The Chalice Well, Glastonbury, England Also known as ‘The Well of Avalon’. Archaeological evidence suggests that the well has been in almost constant use for at least two thousand years. Water issues from the spring at a rate of 25,000 gallons per day and has never failed. female aspect of deity, with the male symbolised by Glastonbury Tor. As such, it is a popular destination for pilgrims in search of the divine feminine, including Pagans.
Burford, the tiny Oxfordshire town named as one of the Most Idyllic Places on the planet
Set on a steep hill leading down to the River Windrush, Burford has a fine collection of topsy turvy cottages, ancient stone townhouses and a host of tea rooms and antique shops. Burford gets pretty busy but its picture postcard streets are well worth it and if you wander off down the laneways you'll be transported back in time. There's an excellent garden centre on the outskirts and the lovely Cotswold Wildlife Park just down the road.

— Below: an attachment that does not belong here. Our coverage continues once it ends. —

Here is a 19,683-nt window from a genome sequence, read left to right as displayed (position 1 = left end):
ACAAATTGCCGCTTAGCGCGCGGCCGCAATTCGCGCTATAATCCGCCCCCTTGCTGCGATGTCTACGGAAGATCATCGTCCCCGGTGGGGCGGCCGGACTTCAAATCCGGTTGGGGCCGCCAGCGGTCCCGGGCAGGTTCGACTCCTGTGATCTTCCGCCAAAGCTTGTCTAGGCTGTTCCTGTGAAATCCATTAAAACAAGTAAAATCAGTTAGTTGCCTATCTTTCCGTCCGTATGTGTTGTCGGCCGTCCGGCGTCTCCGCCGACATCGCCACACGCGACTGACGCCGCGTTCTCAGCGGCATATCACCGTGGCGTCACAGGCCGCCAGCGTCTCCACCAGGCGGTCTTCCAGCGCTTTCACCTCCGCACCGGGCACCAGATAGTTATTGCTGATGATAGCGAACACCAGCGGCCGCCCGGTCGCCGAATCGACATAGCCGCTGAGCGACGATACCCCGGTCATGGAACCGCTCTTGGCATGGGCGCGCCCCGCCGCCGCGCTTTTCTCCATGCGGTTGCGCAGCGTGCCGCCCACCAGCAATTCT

The Men-an-Tol. A Legendary Holed Stone on sweeping Moorland, it may have been an Ancient tomb, as in Cornwall Holed Stones were often placed at the Entrance to Burial Chambers. Penwith, Cornwall, England.
Glastonbury Tor Since the alleged discovery of Arthur and Guinevere's remains in the 12th century, it has been claimed that Glastonbury Tor stands on the site of ancient Avalon, the island where Arthur died following his final battle against Mordred. Once surrounded by marshland, Glastonbury Tor was virtually an island during the Dark Ages.
The wedding bed for Sir John Radclyffe and Lady Anne Asshawe, dates back to the 1570s. The bed is the only surviving piece of furniture from Ordsall Hall. The Radclyffe family were one of the most influential families in England who served Tudor kings and queens in civil and foreign wars.